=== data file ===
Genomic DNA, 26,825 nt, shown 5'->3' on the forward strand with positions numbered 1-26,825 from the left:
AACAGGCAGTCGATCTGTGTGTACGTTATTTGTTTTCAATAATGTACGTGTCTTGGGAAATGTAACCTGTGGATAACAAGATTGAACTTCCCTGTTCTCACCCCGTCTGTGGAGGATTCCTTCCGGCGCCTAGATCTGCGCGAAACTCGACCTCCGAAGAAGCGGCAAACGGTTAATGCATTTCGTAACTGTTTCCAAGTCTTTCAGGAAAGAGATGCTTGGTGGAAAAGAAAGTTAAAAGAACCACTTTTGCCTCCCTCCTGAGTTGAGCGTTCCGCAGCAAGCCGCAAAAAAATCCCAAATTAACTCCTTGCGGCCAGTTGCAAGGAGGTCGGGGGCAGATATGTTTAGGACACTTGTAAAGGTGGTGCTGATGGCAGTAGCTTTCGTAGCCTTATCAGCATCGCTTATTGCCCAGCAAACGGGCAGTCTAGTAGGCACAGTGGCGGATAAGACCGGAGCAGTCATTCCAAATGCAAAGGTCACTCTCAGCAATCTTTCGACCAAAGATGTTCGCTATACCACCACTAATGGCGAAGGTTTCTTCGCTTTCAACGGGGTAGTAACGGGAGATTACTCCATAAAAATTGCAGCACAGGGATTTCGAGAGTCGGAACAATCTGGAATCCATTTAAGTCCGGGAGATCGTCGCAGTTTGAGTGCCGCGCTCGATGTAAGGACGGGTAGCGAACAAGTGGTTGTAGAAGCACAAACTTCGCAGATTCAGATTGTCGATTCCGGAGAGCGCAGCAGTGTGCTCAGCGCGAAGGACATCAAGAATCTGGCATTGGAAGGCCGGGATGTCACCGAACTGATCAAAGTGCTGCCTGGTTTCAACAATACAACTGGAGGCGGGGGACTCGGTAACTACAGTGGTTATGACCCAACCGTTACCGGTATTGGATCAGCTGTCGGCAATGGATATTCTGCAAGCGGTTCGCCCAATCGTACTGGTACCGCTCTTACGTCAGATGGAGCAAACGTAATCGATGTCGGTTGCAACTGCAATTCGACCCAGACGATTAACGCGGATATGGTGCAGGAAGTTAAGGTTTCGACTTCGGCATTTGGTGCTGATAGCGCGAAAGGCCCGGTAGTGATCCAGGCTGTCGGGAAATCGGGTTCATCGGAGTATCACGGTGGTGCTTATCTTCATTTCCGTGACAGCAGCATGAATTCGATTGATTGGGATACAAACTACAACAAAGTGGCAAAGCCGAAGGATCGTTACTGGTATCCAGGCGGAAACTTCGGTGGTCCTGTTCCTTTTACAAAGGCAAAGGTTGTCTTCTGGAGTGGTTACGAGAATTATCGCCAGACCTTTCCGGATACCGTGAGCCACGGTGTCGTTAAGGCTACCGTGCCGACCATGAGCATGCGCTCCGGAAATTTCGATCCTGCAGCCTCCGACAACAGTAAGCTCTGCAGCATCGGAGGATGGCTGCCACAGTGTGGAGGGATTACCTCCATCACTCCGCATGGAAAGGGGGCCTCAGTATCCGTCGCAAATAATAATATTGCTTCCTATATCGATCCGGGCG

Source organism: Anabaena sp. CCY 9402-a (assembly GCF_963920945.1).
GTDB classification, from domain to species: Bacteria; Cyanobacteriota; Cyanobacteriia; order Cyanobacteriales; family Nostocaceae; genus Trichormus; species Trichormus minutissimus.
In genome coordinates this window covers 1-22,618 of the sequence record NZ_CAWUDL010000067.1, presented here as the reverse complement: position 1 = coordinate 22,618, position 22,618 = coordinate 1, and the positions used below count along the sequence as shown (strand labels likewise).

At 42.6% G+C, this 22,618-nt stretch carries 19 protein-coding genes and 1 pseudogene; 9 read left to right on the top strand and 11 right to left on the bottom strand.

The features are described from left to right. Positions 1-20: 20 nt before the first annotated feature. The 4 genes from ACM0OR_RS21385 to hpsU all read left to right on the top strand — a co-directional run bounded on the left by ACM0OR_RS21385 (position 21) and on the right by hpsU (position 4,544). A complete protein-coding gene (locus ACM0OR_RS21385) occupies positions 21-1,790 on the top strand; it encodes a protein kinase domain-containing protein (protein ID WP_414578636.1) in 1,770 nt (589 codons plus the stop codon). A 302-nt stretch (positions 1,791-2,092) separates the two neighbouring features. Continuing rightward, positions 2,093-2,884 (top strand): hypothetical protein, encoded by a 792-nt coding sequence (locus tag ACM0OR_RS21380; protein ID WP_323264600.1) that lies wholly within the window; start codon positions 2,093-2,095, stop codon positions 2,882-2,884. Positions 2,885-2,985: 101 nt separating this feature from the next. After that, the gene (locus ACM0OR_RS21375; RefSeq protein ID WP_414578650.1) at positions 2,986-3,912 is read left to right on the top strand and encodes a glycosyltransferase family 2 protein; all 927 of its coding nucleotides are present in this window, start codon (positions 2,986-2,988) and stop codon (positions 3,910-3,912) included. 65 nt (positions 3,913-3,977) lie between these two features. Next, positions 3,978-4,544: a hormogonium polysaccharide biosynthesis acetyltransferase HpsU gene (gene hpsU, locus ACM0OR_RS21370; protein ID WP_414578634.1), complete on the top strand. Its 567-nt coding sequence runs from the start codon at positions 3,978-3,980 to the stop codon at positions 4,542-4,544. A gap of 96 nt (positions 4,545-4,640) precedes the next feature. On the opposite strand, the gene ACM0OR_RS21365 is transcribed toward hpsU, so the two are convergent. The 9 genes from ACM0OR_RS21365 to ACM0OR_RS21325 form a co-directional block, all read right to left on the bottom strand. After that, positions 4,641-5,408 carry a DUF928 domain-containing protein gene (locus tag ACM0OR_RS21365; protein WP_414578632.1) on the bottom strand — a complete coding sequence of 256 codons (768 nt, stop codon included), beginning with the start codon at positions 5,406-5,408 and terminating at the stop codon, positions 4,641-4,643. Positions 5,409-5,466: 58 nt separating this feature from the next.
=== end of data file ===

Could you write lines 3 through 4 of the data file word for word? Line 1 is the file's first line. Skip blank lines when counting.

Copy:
Source organism: Anabaena sp. CCY 9402-a (assembly GCF_963920945.1).
GTDB classification, from domain to species: Bacteria; Cyanobacteriota; Cyanobacteriia; order Cyanobacteriales; family Nostocaceae; genus Trichormus; species Trichormus minutissimus.